"How can we know the dancer from the dance?" W.B. Yeats
I have spent this week back with "school children" again after being away from K-12 for some years. Well, "school children" doesn't sound quite right, though it worked for Yeats' poem that I borrowed for this post's title.
These were high school rising juniors in a program sponsored by NJ SEEDS. SEEDS is an academic enrichment and leadership development program for high-achieving, low-income youth. NJ SEEDS is a privately funded, state-wide nonprofit organization. Their mission is to prepare qualified students for placement at top schools and to empower students to live lives of leadership, professional accomplishment, and service to the community.
They start with 7th grade students who take classes on Saturdays and over the summer. They receive placement assistance for 9th grade in some of the best high schools in the country. They also have a Young Scholars Program open to eligible 4th grade students. Their College Preparatory Program is open to eligible 8th grade students, and they also take Saturday and summer classes and get college admissions guidance.
Back in 2006, when I was at NJIT, I was part of the initial "Media Matters" summer leadership program for rising juniors. This week the students are in residence at Seton Hall University for the 2009 program.
Though media still matters, media has changed quite a bit in the past 3 years, and so have the students. The students are in residence from Sunday through Saturday. I was presenting four morning sessions to the entire group on topics in media. The 1.0 "lectures" are their common experience, but the interesting part is when they split into two groups and get to the write of read/write and produce some media. They are "taught" (well, given the chance to teach themselves) how to do a podcast, edit audio and video and use some free online tools to deliver a product.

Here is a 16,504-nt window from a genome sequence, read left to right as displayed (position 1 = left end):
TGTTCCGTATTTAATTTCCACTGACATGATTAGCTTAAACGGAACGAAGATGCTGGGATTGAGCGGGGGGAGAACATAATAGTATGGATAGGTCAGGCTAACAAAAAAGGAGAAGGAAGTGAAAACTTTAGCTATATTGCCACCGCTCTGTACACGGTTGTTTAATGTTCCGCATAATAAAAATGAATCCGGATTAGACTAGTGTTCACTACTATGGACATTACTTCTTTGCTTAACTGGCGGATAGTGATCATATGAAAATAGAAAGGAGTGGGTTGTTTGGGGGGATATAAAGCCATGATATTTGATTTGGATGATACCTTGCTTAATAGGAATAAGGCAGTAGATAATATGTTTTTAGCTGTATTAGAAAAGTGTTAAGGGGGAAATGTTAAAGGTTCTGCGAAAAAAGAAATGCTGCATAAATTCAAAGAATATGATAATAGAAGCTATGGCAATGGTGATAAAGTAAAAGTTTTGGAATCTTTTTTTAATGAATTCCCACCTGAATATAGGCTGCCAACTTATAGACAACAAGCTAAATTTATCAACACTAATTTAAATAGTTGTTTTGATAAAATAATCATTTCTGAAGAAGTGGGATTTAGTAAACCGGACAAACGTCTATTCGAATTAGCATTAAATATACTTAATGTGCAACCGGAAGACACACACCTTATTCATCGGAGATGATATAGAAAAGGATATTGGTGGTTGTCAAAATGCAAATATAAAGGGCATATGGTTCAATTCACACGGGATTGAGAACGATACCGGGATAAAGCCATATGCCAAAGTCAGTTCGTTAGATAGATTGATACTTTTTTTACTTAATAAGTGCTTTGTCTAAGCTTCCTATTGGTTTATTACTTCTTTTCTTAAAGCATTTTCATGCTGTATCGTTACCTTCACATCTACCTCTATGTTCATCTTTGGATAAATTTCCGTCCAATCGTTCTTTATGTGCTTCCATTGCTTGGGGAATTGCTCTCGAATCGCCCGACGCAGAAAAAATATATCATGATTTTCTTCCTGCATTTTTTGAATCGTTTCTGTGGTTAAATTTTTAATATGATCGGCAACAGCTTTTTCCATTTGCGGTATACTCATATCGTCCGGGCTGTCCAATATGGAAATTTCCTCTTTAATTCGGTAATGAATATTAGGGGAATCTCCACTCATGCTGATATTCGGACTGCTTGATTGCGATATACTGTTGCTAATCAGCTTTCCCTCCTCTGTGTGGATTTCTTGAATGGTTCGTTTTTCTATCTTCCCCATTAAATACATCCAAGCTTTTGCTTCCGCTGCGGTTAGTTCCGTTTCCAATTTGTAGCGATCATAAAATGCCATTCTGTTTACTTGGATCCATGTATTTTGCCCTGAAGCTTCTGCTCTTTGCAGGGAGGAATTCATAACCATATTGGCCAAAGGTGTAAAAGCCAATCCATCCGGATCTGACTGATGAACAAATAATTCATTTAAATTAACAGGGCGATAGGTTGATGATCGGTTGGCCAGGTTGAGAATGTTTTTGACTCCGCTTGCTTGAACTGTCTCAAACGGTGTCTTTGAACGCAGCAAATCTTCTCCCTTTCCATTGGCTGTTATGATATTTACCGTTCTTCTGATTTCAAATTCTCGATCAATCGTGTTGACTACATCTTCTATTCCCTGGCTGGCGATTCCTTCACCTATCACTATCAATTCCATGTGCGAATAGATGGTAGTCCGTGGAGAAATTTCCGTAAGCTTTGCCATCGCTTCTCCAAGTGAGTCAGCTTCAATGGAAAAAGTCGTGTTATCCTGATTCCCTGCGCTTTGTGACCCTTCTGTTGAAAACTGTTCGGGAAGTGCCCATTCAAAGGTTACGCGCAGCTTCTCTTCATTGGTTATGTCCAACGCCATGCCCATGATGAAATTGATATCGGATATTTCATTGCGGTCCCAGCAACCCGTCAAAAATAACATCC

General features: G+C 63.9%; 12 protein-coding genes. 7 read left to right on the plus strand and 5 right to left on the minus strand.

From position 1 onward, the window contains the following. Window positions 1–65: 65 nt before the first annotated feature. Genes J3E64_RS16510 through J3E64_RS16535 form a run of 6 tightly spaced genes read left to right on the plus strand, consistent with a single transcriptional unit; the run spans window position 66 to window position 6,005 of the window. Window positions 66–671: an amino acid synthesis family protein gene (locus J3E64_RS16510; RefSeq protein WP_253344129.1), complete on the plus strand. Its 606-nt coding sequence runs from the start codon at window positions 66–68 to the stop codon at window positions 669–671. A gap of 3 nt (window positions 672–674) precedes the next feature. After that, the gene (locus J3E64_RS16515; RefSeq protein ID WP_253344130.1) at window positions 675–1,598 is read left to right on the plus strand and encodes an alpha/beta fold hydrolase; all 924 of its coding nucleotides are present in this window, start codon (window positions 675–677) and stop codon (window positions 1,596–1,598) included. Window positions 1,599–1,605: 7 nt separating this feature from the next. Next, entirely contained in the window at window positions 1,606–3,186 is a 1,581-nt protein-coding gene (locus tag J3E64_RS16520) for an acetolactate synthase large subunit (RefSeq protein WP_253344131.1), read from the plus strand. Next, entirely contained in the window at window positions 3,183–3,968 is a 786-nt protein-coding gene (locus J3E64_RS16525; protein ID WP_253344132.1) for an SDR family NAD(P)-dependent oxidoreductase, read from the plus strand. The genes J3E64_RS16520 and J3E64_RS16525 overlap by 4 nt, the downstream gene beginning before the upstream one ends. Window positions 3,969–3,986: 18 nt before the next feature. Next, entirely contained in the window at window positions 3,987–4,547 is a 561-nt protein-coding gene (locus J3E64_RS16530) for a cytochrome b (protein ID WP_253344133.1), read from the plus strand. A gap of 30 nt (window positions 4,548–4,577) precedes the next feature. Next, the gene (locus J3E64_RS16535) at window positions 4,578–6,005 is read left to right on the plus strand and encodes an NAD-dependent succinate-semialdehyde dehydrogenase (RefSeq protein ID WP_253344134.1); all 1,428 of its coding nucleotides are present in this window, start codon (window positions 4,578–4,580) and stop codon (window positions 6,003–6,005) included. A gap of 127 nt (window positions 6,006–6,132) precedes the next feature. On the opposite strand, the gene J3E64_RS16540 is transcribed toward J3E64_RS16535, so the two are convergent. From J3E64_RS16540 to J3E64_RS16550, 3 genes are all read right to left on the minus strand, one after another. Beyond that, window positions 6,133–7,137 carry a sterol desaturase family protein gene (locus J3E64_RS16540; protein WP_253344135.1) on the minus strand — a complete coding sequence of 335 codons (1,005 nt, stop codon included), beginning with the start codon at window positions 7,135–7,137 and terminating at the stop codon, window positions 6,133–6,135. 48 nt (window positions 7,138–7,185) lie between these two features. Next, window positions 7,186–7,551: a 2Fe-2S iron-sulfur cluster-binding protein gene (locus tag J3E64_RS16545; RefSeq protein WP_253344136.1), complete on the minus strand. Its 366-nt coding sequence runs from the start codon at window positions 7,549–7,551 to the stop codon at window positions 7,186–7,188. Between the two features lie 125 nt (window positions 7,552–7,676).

As of now, I don't know what that final product will be. My part is over for now and the students will present their product Saturday when parents come to campus. Back in 2006 & 2007 when I first worked with SEEDS, we had students create a website in the standard HTML way, but this year they are more likely to use a Facebook page than learn Dreamweaver.
This week several people linked to a CNET article that was written by one of CNET's "Gen Y" interns. (Personally, I prefer the term "NetGen" to Gen Y or Millennials because I feel that what changes this generation is the Internet, and I would probably narrow this group to those born after 1990.) The CNET article, "Generation Y: We're just not that into Twitter" by Sharon Vaknin recognizes that Twitter as a place where "people expose the most minute details of their lives" seems a natural for Gen Y. But recent surveys (from Pace University and the Participatory Media Network) shows that only 22 percent of 18- to 24-year-olds use Twitter. That same group has an incredible 99% participation on some social network.